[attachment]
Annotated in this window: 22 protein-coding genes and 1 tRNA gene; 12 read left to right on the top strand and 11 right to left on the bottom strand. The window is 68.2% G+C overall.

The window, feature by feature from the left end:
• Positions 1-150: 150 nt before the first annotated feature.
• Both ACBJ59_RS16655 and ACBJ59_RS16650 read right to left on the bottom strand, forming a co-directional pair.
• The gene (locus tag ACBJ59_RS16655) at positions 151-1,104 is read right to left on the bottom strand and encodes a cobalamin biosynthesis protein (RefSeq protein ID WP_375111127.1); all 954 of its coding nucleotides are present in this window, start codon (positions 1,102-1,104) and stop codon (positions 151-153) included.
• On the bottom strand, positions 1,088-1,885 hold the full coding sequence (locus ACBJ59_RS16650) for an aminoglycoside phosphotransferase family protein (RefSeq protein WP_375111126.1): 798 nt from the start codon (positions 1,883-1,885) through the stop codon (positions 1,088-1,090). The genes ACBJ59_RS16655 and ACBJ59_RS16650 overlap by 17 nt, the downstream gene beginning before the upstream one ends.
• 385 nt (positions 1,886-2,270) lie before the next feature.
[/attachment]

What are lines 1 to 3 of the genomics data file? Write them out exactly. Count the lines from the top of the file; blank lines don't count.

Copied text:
Annotated in this window: 22 protein-coding genes and 1 tRNA gene; 12 read left to right on the top strand and 11 right to left on the bottom strand. The window is 68.2% G+C overall.

The window, feature by feature from the left end:
• Positions 1-150: 150 nt before the first annotated feature.